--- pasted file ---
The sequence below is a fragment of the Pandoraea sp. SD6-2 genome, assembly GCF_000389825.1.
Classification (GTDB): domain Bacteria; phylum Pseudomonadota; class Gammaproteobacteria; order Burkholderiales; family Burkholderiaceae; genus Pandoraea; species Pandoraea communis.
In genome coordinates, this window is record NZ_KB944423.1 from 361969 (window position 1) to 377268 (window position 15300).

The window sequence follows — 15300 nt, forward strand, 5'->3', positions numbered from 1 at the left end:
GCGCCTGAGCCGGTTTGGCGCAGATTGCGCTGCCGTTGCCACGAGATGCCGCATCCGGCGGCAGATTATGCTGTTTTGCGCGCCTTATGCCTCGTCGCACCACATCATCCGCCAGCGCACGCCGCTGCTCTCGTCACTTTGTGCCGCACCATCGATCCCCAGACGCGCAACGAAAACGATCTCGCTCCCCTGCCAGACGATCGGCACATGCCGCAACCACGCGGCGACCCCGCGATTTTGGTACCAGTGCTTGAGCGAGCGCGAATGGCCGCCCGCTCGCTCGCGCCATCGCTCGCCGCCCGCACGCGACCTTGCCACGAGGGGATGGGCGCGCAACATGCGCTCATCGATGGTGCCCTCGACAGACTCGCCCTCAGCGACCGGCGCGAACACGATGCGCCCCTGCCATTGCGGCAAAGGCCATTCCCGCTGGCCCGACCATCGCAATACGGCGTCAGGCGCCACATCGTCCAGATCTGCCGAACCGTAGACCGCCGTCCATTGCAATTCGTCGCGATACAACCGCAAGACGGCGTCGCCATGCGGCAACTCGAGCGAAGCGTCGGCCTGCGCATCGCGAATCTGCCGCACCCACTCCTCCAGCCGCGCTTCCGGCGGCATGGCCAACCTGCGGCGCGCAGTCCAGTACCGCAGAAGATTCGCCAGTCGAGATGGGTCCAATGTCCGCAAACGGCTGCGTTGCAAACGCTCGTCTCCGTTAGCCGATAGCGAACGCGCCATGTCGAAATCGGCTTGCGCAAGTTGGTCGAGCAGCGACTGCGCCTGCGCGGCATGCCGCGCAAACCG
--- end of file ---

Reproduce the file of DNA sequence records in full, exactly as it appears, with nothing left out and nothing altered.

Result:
The sequence below is a fragment of the Pandoraea sp. SD6-2 genome, assembly GCF_000389825.1.
Classification (GTDB): domain Bacteria; phylum Pseudomonadota; class Gammaproteobacteria; order Burkholderiales; family Burkholderiaceae; genus Pandoraea; species Pandoraea communis.
In genome coordinates, this window is record NZ_KB944423.1 from 361969 (window position 1) to 377268 (window position 15300).

The window sequence follows — 15300 nt, forward strand, 5'->3', positions numbered from 1 at the left end:
GCGCCTGAGCCGGTTTGGCGCAGATTGCGCTGCCGTTGCCACGAGATGCCGCATCCGGCGGCAGATTATGCTGTTTTGCGCGCCTTATGCCTCGTCGCACCACATCATCCGCCAGCGCACGCCGCTGCTCTCGTCACTTTGTGCCGCACCATCGATCCCCAGACGCGCAACGAAAACGATCTCGCTCCCCTGCCAGACGATCGGCACATGCCGCAACCACGCGGCGACCCCGCGATTTTGGTACCAGTGCTTGAGCGAGCGCGAATGGCCGCCCGCTCGCTCGCGCCATCGCTCGCCGCCCGCACGCGACCTTGCCACGAGGGGATGGGCGCGCAACATGCGCTCATCGATGGTGCCCTCGACAGACTCGCCCTCAGCGACCGGCGCGAACACGATGCGCCCCTGCCATTGCGGCAAAGGCCATTCCCGCTGGCCCGACCATCGCAATACGGCGTCAGGCGCCACATCGTCCAGATCTGCCGAACCGTAGACCGCCGTCCATTGCAATTCGTCGCGATACAACCGCAAGACGGCGTCGCCATGCGGCAACTCGAGCGAAGCGTCGGCCTGCGCATCGCGAATCTGCCGCACCCACTCCTCCAGCCGCGCTTCCGGCGGCATGGCCAACCTGCGGCGCGCAGTCCAGTACCGCAGAAGATTCGCCAGTCGAGATGGGTCCAATGTCCGCAAACGGCTGCGTTGCAAACGCTCGTCTCCGTTAGCCGATAGCGAACGCGCCATGTCGAAATCGGCTTGCGCAAGTTGGTCGAGCAGCGACTGCGCCTGCGCGGCATGCCGCGCAAACCG